INVENTING BY ANALOGY
By Larry Kilham
I can make the invention process less abstract by telling about my own
invention experience for what eventually became a multimillion dollar
was more or less happily plodding along as the partial owner and
general manager of a plastics machinery company in New Jersey. I
felt that I should develop a new product for quality control during
plastics production. It was a gnawing feeling. I believed that there had
to be a way to see the impurities in plastics, called gels. They are in
all plastic products, and they can cause a great deal of frustration by
the damage they can cause, ranging from pinhole leaks in milk jugs to
runs in stockings. I knew that the market for such an invention was
knew that most plastics processing is done by machinery as part of the
extruding or molding process. The logical place in the process to detect
plastic gels would therefore be within this machinery. But knowing that
I still didn’t know how you would you see the gels, even in fairly
clear molten plastic, because of their small size and transparency. A
gel is usually smaller than a pinhead and is floating around in a very
hostile environment of high pressures and temperatures, strong chemicals
and fumes, and other obstacles. It needed more thought on my part.
I had only a vague idea about how to “see” the gels in molten plastic. An
optical approach seemed most promising. What I needed was some sort of
very robust probe that would allow for a remote vision on a micro scale
into molten plastic. What I was considering was like finding a way to
use field glasses to look into a live volcano. It was a challenge, and I
set out to solve it.
one of those little miracles of inspiration happened. While walking at
dawn in the mountainous countryside in upstate New York, I chanced to
see dew drops glittering on a spider’s web. That’s when it hit me. The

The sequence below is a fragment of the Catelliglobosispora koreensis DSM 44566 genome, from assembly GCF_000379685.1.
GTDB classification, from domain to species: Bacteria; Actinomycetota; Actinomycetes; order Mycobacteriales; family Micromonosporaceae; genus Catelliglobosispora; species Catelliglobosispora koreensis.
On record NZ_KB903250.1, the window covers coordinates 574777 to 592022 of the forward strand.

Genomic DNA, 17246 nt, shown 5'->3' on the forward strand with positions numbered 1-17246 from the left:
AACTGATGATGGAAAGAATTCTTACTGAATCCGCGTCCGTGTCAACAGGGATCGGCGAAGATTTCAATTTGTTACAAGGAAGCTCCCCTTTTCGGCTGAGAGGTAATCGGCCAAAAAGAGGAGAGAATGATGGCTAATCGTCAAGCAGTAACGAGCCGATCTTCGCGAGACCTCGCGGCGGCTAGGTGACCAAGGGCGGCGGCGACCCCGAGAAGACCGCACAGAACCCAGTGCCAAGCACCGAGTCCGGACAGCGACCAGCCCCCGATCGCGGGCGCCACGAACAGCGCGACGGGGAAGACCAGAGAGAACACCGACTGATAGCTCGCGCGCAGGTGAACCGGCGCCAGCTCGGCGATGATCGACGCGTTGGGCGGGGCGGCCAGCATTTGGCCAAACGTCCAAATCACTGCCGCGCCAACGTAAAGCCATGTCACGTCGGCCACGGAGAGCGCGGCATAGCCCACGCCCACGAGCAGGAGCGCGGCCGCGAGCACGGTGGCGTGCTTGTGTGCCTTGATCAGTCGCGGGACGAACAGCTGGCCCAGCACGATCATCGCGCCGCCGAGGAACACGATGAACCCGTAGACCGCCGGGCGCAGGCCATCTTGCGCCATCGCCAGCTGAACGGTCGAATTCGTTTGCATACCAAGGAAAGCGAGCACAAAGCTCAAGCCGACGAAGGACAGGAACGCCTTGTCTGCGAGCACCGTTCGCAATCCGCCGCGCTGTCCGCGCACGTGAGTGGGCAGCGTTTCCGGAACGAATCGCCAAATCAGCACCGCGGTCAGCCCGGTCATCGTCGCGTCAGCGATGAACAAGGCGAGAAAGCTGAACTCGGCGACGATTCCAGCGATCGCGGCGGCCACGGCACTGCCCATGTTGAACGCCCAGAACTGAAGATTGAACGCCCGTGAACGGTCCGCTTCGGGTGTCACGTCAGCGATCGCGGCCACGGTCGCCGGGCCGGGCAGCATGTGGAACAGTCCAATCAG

light was sparkling from the dew drops like the sparkles of light from a
chandelier. Sunlight shining from the other side of the tiny dew drops
in them to shine brilliantly as points of light even in the considerable
early morning mist. Furthermore, the vibration of the dew drops in the
gentle morning breezes, made them shimmer and glitter, so that they
stood out even more from their background. This “shimmering” insight
would be the key to succeeding in the product development. As an
engineer I saw that an electro-optical concept had presented itself. I
could now develop an instrument that would allow tiny impurities to be
seen in murky molten plastic. It could not only detect gels but probably
count them as well. I was elated by my discovery and
anxious to get to work on it. I along with co-workers eventually
received three patents on this and related process monitoring
Based on my experience, my list of things to do when you invent are:
- Put your mind in invention space (I will focus on this in the next chapter).
- Look at all system variables whether understood or not.
- Be on constant alert for the unexpected insight or analogy.
- Look for the connectedness of everything
- Look for a simple interrelated design solution.
- Do more experiments to improve your insights and understanding.
- Don’t worry about what others think. Pursue the vision.
(c) 2009 Lawrence B. Kilham